Chemotherapy-resistant human AML stem cells home to and engraft within the bone-marrow endosteal region.

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Apoptosis, Bone-Marrow, Cell-Division, Drug-Resistance-Neoplasm, Gene-Expression-Profiling, Humans, Leukemia-Myeloid-Acute, Mice, Mice-Mutant-Strains, Models-Biological, Neoplasm-Transplantation, Neoplastic-Stem-Cells, Osteoblasts

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Nat Biotechnol 2007 Nov; 25(11):1315-21.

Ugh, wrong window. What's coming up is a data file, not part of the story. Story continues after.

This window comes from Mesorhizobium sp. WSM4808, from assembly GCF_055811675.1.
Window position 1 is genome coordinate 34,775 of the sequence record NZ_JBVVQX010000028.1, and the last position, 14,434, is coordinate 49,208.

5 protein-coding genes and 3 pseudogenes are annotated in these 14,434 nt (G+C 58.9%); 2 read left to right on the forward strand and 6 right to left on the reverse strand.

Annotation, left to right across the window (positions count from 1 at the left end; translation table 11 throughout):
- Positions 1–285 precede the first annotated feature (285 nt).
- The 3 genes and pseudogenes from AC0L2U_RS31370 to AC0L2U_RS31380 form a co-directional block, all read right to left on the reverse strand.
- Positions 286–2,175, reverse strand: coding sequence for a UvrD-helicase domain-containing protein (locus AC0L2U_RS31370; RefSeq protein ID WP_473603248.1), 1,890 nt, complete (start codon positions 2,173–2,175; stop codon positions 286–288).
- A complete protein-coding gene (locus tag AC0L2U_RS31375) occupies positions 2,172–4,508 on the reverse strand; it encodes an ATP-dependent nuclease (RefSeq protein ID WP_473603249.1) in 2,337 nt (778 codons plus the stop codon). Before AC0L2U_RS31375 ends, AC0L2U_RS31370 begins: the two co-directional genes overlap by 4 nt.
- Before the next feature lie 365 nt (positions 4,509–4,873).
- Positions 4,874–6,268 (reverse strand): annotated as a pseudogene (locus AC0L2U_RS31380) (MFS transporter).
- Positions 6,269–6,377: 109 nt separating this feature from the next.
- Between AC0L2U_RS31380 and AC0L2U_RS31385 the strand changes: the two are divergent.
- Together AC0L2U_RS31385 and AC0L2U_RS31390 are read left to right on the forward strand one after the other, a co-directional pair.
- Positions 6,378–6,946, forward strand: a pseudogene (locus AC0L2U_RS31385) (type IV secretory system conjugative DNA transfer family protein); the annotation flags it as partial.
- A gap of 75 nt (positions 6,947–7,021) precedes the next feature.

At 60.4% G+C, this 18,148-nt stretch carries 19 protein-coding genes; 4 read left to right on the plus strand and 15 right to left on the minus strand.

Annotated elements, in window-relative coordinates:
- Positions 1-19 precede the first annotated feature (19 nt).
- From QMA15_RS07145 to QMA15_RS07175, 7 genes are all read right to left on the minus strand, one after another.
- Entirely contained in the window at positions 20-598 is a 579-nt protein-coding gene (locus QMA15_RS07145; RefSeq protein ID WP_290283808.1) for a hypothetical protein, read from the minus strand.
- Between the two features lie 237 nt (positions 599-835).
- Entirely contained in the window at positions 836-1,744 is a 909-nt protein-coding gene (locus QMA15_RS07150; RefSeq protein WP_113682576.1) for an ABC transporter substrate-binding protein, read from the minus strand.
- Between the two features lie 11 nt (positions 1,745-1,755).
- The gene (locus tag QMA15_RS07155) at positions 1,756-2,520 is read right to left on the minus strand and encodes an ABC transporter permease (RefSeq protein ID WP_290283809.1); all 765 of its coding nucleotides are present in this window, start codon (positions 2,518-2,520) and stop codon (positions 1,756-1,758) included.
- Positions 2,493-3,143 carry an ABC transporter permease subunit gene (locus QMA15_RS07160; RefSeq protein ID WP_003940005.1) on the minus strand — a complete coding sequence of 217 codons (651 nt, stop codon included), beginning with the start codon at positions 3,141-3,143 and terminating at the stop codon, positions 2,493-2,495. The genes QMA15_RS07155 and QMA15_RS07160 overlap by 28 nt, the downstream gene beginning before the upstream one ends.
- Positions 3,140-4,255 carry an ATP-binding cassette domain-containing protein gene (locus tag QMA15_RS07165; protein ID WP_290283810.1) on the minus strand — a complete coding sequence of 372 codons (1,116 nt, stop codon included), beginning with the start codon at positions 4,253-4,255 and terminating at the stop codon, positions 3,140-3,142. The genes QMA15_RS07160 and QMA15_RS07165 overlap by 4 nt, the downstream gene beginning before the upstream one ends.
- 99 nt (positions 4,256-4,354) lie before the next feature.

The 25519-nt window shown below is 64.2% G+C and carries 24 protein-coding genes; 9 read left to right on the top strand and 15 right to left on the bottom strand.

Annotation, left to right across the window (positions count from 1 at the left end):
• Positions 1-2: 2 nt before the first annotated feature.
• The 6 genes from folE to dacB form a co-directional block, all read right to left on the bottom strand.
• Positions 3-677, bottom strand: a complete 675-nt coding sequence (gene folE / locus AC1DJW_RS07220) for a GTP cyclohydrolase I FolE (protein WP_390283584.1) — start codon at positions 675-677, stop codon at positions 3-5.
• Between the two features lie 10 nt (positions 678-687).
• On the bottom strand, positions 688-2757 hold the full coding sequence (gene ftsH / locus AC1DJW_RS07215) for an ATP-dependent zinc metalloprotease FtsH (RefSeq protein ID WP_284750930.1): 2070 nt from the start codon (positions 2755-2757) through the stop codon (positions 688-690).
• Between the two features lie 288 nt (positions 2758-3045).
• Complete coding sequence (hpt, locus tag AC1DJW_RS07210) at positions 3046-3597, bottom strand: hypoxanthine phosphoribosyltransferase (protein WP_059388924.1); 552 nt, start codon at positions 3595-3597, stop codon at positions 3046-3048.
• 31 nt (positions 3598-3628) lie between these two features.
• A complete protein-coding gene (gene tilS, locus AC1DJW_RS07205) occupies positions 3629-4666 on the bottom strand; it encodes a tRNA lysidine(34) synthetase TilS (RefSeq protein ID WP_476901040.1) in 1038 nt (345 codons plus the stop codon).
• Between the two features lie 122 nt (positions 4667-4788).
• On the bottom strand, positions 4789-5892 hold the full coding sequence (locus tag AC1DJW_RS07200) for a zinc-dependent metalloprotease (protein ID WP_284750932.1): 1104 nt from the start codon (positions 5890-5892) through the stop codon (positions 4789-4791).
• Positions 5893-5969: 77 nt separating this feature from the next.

Acute myelogenous leukemia (AML) is the most common adult leukemia, characterized by the clonal expansion of immature myeloblasts initiating from rare leukemic stem (LS) cells. To understand the functional properties of human LS cells, we developed a primary human AML xenotransplantation model using newborn nonobese diabetic/severe combined immunodeficient/interleukin (NOD/SCID/IL)2r gamma(null) mice carrying a complete null mutation of the cytokine gamma c upon the SCID background. Using this model, we demonstrated that LS cells exclusively recapitulate AML and retain self-renewal capacity in vivo. They home to and engraft within the osteoblast-rich area of the bone marrow, where AML cells are protected from chemotherapy-induced apoptosis. Quiescence of human LS cells may be a mechanism underlying resistance to cell cycle-dependent cytotoxic therapy. Global transcriptional profiling identified LS cell-specific transcripts that are stable through serial transplantation. These results indicate the potential utility of this AML xenograft model in the development of novel therapeutic strategies targeted at LS cells.